In business career: ‘Ego is the enemy’

Published April 18, 2018, 12:00 AM

by manilabulletin_admin

By Zoilo P. Dejaresco III

In his best-seller international book, author Ryan Holiday has proven that in a business career “Ego is the Enemy ” (also his book title).

Holiday picks out examples of famous persons and their acts which can prove one’s undoing when applied in one’s chosen career.

Take John DeLorean, automotive genius, who threw out all the things his previous company General Motors stood for – discipline, organization, and strategic planning. He was an egomaniac on the loose: Unable to delegate and fleeting from one unfinished project to another. His company tumbled; he was caught in a drug deal he thought could bail his ailing company.

Steve Jobs, on the other hand, was fired by Apple. But he took with him the values he learned in that company and set up his highly successful company Pixar; he was rehired by Apple and became one of the leading business gurus of his time (though he died early).

The book warns of three things that ego brings in one’s business path: A sense of entitlement, over control and paranoia.  Entitlement assumes this is mine. I earned it. Thus, the uncalled tirades against people who work for them and ridiculous expectations of others.

Control means – “it must be done my way” – leading to paralyzing perfectionism and millions of pointless battles just to assert oneself. And paranoia says “I cannot trust anyone.” I am surrounded by “fools,” so he endlessly machinates “before they get me” or get back at them for even wrongly perceived slights.

To keep one’s sanity in a competitive career environment, one is told to “know what is REALLY important to you.”  Oftentimes, precious time is wasted doing things we do not like, for people, we do not respect and to get things we do not want.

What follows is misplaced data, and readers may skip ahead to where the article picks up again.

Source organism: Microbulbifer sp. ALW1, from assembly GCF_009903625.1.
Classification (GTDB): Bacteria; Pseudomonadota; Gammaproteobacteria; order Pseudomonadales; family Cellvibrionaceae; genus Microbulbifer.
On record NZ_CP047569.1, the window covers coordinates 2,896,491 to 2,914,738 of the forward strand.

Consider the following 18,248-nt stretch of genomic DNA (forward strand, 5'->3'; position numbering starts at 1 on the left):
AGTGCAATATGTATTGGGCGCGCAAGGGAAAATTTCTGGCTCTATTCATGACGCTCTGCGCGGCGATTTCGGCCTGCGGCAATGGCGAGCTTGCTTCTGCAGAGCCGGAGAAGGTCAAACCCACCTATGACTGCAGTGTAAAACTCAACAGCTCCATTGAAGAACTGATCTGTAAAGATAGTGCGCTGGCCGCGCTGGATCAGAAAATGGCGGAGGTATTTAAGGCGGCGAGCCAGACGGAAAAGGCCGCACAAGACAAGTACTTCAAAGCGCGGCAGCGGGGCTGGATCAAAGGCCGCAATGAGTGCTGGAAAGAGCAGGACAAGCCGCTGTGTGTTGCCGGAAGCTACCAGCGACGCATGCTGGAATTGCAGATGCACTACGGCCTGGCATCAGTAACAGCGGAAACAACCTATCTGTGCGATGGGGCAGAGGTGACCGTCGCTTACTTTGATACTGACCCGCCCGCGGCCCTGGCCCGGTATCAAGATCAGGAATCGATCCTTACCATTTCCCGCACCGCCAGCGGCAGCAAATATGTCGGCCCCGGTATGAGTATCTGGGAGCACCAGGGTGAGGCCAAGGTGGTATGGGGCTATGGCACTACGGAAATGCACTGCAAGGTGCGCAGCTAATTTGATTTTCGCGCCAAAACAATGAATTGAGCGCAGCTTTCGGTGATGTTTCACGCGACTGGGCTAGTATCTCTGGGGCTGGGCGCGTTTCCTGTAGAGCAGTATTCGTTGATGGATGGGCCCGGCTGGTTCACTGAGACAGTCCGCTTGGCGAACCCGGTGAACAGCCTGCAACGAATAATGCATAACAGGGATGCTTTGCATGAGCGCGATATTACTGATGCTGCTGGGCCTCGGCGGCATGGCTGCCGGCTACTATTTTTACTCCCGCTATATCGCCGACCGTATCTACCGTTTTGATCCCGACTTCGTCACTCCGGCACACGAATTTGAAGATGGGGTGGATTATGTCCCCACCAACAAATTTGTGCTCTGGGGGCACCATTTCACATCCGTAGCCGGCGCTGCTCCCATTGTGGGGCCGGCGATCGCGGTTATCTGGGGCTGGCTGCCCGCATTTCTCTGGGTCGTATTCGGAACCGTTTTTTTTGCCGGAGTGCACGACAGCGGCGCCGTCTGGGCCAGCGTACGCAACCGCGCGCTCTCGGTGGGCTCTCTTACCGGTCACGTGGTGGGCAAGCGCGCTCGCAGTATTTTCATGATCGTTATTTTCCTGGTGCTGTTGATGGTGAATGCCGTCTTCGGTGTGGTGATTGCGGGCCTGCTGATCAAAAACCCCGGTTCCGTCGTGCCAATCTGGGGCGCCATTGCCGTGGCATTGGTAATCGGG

It is wrong, for instance, for the ego to tell us to value ourselves only if “you’re better than, have more than, everyone everywhere.” Because somewhere along one’s career, one meets people whose achievement would make one so insignificant no matter what one has already achieved.

This insecurity can lead one to unhealthy compromises in life. Ego tells one to cheat, even if he loves his own spouse. “Because you want what you have and what you do not have.” Ego tells one that just as one gets the hang of things, one jumps off right in the middle of another. Or to always have one’s cake and eating it, too.

One must, therefore, fully know what is important to oneself.

Katherine Graham, famous publisher of The Washington Post, overcame the suicide of her husband, threats of closure by the government and a workers’ strike by strongly adhering to her enduring principles of a publishing legacy and the freedom of the press.

It is best that fulfilling one’s “own standards in work” is the one that fills oneself with pride – not the attachment to the outcomes of one’s work.  When the effort – not the results – good or bad is enough.

Bill Wash, the Super Bowl genius, did not think first of victories when he led his team. He was more of exacting everyone’s adherence to “Standards of Performance” calling for excellence in and outside the playing field.  He knows the winning,  as in business, the promotions and rewards would follow.